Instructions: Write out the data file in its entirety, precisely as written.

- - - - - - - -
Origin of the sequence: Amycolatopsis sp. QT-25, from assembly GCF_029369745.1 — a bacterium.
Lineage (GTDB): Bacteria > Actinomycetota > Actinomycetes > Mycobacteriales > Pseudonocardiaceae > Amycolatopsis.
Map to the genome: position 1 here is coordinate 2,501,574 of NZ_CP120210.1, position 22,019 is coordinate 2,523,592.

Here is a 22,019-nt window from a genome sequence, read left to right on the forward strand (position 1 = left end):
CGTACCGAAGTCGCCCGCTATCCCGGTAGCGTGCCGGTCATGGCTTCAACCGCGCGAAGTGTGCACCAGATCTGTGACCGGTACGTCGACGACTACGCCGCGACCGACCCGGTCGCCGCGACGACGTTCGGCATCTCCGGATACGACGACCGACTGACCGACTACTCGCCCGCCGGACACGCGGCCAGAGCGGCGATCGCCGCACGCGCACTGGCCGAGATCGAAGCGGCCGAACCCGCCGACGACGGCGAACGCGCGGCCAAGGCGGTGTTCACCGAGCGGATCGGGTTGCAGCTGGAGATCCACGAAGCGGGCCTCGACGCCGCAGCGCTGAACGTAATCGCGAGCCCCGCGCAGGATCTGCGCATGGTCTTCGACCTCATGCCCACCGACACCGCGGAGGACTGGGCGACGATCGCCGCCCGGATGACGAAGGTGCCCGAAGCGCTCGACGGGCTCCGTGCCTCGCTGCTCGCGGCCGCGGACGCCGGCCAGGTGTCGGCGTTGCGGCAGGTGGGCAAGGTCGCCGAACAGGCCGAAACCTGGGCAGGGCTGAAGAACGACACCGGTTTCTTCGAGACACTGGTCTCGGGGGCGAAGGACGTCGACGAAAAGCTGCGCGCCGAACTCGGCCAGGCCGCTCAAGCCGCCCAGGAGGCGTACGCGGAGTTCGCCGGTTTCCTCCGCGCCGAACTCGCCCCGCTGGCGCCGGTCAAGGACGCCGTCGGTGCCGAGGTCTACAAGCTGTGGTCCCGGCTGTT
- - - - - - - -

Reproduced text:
Origin of the sequence: Amycolatopsis sp. QT-25, from assembly GCF_029369745.1 — a bacterium.
Lineage (GTDB): Bacteria > Actinomycetota > Actinomycetes > Mycobacteriales > Pseudonocardiaceae > Amycolatopsis.
Map to the genome: position 1 here is coordinate 2,501,574 of NZ_CP120210.1, position 22,019 is coordinate 2,523,592.

Here is a 22,019-nt window from a genome sequence, read left to right on the forward strand (position 1 = left end):
CGTACCGAAGTCGCCCGCTATCCCGGTAGCGTGCCGGTCATGGCTTCAACCGCGCGAAGTGTGCACCAGATCTGTGACCGGTACGTCGACGACTACGCCGCGACCGACCCGGTCGCCGCGACGACGTTCGGCATCTCCGGATACGACGACCGACTGACCGACTACTCGCCCGCCGGACACGCGGCCAGAGCGGCGATCGCCGCACGCGCACTGGCCGAGATCGAAGCGGCCGAACCCGCCGACGACGGCGAACGCGCGGCCAAGGCGGTGTTCACCGAGCGGATCGGGTTGCAGCTGGAGATCCACGAAGCGGGCCTCGACGCCGCAGCGCTGAACGTAATCGCGAGCCCCGCGCAGGATCTGCGCATGGTCTTCGACCTCATGCCCACCGACACCGCGGAGGACTGGGCGACGATCGCCGCCCGGATGACGAAGGTGCCCGAAGCGCTCGACGGGCTCCGTGCCTCGCTGCTCGCGGCCGCGGACGCCGGCCAGGTGTCGGCGTTGCGGCAGGTGGGCAAGGTCGCCGAACAGGCCGAAACCTGGGCAGGGCTGAAGAACGACACCGGTTTCTTCGAGACACTGGTCTCGGGGGCGAAGGACGTCGACGAAAAGCTGCGCGCCGAACTCGGCCAGGCCGCTCAAGCCGCCCAGGAGGCGTACGCGGAGTTCGCCGGTTTCCTCCGCGCCGAACTCGCCCCGCTGGCGCCGGTCAAGGACGCCGTCGGTGCCGAGGTCTACAAGCTGTGGTCCCGGCTGTT